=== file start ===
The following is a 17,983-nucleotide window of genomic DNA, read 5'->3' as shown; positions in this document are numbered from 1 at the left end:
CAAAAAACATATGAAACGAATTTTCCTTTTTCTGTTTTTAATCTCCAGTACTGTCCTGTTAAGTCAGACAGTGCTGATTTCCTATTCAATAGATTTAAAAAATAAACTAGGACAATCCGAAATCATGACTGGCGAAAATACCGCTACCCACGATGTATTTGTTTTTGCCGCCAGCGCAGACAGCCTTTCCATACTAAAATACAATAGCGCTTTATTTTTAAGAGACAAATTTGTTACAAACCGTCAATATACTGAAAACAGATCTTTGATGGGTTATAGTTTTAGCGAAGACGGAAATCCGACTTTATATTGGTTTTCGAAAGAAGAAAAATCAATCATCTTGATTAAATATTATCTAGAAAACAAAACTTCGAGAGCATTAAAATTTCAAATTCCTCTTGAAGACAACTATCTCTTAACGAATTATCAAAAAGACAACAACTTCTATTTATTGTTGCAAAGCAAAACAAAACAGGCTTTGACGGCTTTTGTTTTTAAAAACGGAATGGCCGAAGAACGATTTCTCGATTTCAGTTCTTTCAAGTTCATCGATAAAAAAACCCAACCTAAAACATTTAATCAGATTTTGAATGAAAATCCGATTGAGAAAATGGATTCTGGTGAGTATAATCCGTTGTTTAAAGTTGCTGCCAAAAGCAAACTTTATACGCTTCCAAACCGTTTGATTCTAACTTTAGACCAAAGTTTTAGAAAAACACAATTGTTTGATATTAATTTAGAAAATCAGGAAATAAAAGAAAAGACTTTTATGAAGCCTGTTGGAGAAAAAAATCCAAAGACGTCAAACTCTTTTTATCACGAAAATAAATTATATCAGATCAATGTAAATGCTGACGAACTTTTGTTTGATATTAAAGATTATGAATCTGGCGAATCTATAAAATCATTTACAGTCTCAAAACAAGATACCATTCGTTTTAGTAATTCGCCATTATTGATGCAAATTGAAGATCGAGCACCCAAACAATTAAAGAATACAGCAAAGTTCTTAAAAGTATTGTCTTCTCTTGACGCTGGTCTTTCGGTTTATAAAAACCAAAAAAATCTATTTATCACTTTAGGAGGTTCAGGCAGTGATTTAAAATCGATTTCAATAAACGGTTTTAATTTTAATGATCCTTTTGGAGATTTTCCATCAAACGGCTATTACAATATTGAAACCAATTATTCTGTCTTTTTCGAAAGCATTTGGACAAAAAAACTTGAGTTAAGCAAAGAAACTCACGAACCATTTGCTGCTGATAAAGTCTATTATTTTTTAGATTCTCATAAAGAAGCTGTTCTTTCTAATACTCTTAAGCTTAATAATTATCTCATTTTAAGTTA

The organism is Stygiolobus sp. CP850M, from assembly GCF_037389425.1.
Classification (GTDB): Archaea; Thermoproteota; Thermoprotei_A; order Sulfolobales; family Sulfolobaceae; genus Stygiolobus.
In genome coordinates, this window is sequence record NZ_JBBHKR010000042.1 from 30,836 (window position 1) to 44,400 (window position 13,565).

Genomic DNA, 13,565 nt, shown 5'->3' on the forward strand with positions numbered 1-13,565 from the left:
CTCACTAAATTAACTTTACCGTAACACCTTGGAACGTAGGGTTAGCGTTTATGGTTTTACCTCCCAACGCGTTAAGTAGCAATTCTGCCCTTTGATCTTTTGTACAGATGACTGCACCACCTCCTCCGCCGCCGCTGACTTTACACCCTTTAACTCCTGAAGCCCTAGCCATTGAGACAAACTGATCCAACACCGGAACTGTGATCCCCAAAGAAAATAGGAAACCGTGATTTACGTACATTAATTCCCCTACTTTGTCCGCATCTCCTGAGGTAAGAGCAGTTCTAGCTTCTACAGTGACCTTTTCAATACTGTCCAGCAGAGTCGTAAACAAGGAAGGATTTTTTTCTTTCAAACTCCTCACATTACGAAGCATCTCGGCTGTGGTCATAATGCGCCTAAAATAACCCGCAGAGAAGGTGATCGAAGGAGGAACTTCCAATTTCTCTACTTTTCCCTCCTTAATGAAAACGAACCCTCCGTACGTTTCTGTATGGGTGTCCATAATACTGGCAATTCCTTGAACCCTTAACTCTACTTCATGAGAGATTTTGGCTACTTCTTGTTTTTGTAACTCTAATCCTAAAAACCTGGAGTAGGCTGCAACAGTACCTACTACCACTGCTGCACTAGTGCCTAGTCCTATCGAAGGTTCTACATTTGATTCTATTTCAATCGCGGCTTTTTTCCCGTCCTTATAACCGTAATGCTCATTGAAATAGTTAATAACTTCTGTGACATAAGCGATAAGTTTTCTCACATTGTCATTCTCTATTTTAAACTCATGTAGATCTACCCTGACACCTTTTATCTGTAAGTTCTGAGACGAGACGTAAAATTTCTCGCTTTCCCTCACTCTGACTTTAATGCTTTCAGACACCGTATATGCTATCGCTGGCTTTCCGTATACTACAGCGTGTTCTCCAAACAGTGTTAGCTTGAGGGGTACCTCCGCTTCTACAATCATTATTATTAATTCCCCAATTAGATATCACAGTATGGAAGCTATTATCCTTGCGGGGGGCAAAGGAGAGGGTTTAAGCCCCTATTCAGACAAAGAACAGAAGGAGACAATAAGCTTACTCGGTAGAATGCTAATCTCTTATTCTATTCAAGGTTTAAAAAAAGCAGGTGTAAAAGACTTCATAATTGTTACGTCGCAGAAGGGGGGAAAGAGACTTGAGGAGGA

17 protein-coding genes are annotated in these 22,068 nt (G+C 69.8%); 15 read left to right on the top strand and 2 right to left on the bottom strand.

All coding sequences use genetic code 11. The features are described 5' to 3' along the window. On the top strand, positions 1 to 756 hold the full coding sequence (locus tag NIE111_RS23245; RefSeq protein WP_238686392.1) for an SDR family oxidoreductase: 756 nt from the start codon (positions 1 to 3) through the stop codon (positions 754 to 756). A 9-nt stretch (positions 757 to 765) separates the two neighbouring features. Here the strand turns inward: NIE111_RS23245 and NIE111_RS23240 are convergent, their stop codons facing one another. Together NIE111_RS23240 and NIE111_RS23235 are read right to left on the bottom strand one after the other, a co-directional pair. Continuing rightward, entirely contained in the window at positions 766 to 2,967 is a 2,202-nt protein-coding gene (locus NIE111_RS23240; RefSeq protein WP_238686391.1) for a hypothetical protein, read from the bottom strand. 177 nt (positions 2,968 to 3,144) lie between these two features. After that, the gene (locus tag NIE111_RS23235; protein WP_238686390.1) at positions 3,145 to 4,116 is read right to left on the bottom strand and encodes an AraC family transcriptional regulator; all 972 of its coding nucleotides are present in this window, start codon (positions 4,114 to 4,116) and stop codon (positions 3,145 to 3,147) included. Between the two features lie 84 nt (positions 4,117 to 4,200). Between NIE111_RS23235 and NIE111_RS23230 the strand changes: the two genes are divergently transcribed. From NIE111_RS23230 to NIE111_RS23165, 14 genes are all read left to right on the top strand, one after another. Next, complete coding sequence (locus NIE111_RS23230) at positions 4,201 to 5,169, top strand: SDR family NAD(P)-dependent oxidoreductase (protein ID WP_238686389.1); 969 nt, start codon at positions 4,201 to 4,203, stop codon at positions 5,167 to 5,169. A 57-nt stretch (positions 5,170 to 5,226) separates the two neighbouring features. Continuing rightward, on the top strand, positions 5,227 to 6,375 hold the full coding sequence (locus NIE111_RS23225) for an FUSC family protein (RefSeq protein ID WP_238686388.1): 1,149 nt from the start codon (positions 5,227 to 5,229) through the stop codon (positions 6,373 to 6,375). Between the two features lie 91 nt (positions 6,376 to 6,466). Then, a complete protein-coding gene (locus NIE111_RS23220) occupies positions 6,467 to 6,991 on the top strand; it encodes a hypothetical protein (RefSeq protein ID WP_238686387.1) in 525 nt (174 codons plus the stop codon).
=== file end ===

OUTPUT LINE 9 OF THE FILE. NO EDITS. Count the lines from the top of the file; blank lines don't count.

All coding sequences use genetic code 11. The features are described 5' to 3' along the window. On the top strand, positions 1 to 756 hold the full coding sequence (locus tag NIE111_RS23245; RefSeq protein WP_238686392.1) for an SDR family oxidoreductase: 756 nt from the start codon (positions 1 to 3) through the stop codon (positions 754 to 756). A 9-nt stretch (positions 757 to 765) separates the two neighbouring features. Here the strand turns inward: NIE111_RS23245 and NIE111_RS23240 are convergent, their stop codons facing one another. Together NIE111_RS23240 and NIE111_RS23235 are read right to left on the bottom strand one after the other, a co-directional pair. Continuing rightward, entirely contained in the window at positions 766 to 2,967 is a 2,202-nt protein-coding gene (locus NIE111_RS23240; RefSeq protein WP_238686391.1) for a hypothetical protein, read from the bottom strand. 177 nt (positions 2,968 to 3,144) lie between these two features. After that, the gene (locus tag NIE111_RS23235; protein WP_238686390.1) at positions 3,145 to 4,116 is read right to left on the bottom strand and encodes an AraC family transcriptional regulator; all 972 of its coding nucleotides are present in this window, start codon (positions 4,114 to 4,116) and stop codon (positions 3,145 to 3,147) included. Between the two features lie 84 nt (positions 4,117 to 4,200). Between NIE111_RS23235 and NIE111_RS23230 the strand changes: the two genes are divergently transcribed. From NIE111_RS23230 to NIE111_RS23165, 14 genes are all read left to right on the top strand, one after another. Next, complete coding sequence (locus NIE111_RS23230) at positions 4,201 to 5,169, top strand: SDR family NAD(P)-dependent oxidoreductase (protein ID WP_238686389.1); 969 nt, start codon at positions 4,201 to 4,203, stop codon at positions 5,167 to 5,169. A 57-nt stretch (positions 5,170 to 5,226) separates the two neighbouring features. Continuing rightward, on the top strand, positions 5,227 to 6,375 hold the full coding sequence (locus NIE111_RS23225) for an FUSC family protein (RefSeq protein ID WP_238686388.1): 1,149 nt from the start codon (positions 5,227 to 5,229) through the stop codon (positions 6,373 to 6,375). Between the two features lie 91 nt (positions 6,376 to 6,466). Then, a complete protein-coding gene (locus NIE111_RS23220) occupies positions 6,467 to 6,991 on the top strand; it encodes a hypothetical protein (RefSeq protein ID WP_238686387.1) in 525 nt (174 codons plus the stop codon).